Submitted by Tim Quinn on Fri, 01/29/2016 - 8:57am
In January 1991, local water managers were bracing for a fifth year of drought. Key reservoirs were at just 50% of historic average and steep cutbacks were announced for both the State Water Project (SWP) and the Central Valley Project (CVP).
Submitted by Tim Quinn on Mon, 01/04/2016 - 12:13pm
On Dec. 21, State Water Resources Control Board staff lifted the curtain a bit and shared their initial thinking on what could be in store for emergency drought regulation in 2016. While the draft framework for the next version of the emergency urban conservation regulation provides a cursory nod to the notion that local conditions should be accounted for in the state’s drought plan, the proposal turns a blind eye to the sea change that has occurred in 21st century water management in California. We can do better.
Submitted by Tim Quinn on Mon, 12/14/2015 - 9:37am
There is no question that California is in a drought of epic proportions. By now, the statistics are well known: driest sequence of water years in a millennium; lowest April 1 snowpack in 600 years; hottest temperatures on record.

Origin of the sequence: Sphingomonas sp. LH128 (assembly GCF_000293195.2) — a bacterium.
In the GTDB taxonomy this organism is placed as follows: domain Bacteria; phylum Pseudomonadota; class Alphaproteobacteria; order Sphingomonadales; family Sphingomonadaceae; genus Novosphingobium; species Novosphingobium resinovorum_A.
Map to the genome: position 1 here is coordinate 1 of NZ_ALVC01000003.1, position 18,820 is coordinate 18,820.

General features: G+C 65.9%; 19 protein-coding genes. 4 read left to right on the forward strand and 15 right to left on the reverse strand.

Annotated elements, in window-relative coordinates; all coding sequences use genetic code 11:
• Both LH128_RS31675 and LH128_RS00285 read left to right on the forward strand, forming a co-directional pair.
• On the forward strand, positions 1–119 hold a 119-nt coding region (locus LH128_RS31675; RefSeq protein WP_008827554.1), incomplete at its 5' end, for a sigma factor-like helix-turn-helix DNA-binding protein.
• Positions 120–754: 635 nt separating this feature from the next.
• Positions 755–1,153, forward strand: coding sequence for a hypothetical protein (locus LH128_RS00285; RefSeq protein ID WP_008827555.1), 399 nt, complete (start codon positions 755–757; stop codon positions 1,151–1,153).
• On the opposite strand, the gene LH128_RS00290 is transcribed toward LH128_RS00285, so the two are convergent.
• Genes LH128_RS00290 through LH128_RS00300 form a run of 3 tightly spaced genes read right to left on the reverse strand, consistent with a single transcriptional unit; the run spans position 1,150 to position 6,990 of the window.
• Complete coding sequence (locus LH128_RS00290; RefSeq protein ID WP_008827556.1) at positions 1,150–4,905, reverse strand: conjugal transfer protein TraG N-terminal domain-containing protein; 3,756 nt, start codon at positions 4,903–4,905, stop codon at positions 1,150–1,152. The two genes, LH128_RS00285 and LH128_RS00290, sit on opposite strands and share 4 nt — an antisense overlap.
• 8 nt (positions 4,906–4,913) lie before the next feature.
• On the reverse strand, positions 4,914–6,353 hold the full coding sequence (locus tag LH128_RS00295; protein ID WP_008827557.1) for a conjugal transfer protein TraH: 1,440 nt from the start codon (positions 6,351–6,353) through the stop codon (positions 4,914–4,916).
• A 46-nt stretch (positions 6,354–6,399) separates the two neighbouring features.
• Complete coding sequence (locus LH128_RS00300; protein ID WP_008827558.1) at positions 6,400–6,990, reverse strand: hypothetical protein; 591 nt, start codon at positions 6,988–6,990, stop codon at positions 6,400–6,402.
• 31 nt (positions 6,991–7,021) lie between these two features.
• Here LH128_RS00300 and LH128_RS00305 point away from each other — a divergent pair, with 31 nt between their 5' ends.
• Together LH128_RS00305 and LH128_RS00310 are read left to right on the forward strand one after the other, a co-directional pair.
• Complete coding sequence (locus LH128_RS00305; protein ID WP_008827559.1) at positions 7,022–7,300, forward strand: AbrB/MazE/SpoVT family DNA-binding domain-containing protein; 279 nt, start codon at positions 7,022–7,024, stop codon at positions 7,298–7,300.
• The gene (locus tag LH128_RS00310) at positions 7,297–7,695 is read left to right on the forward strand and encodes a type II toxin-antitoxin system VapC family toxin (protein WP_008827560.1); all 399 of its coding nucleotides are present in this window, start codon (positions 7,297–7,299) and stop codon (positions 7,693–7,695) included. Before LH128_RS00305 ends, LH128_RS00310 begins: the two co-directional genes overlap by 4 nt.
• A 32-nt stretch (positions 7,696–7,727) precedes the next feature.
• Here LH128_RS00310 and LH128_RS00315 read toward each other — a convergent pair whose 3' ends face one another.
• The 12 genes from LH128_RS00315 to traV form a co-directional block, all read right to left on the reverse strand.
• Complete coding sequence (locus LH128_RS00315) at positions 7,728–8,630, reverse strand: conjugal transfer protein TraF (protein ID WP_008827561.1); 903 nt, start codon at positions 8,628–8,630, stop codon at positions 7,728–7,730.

In early 2015, there was broad agreement that we faced a drought emergency that required statewide action. The State Water Resources Control Board – at the direction of Gov. Jerry Brown – responded by implementing the first-ever mandatory statewide reductions in urban water use.
Submitted by Matthew Hurley on Thu, 10/29/2015 - 11:37am
by Region 6 Chair Matt Hurley
Regions 6 & 7 jointly hosted their annual San Joaquin Valley Water Forum once again in Visalia on October 16th. The event garnered 70 attendees from throughout the Valley heard updates from the Capitol and learned critical detail about the current issues facing the San Joaquin Valley.
Submitted by Dick Quigley on Thu, 10/29/2015 - 11:28am
By Region 5 Chair Dick Quigley
ACWA Region 5 hosted an event in Buellton titled, “The Lake Cachuma Project – Past, Present, Future” on October 25 & 26. The event, which focused on one of Santa Barbara County’s major surface water supplies, attracted more than 70 attendees.
Submitted by Tim Quinn on Wed, 09/30/2015 - 3:53pm
The latest conservation figures from the State Water Resources Control Board show Californians are continuing to heed the call to cut back on outdoor watering this summer.
In addition to letting their lawns go “California golden” and taking shorter showers, Californians are signaling their interest in making permanent changes to the way they use water indoors and outdoors. ACWA member agencies report a surge in interest in turf rebates, water-wise house calls and incentives to install water-efficient appliances and fixtures in place of thirstier models.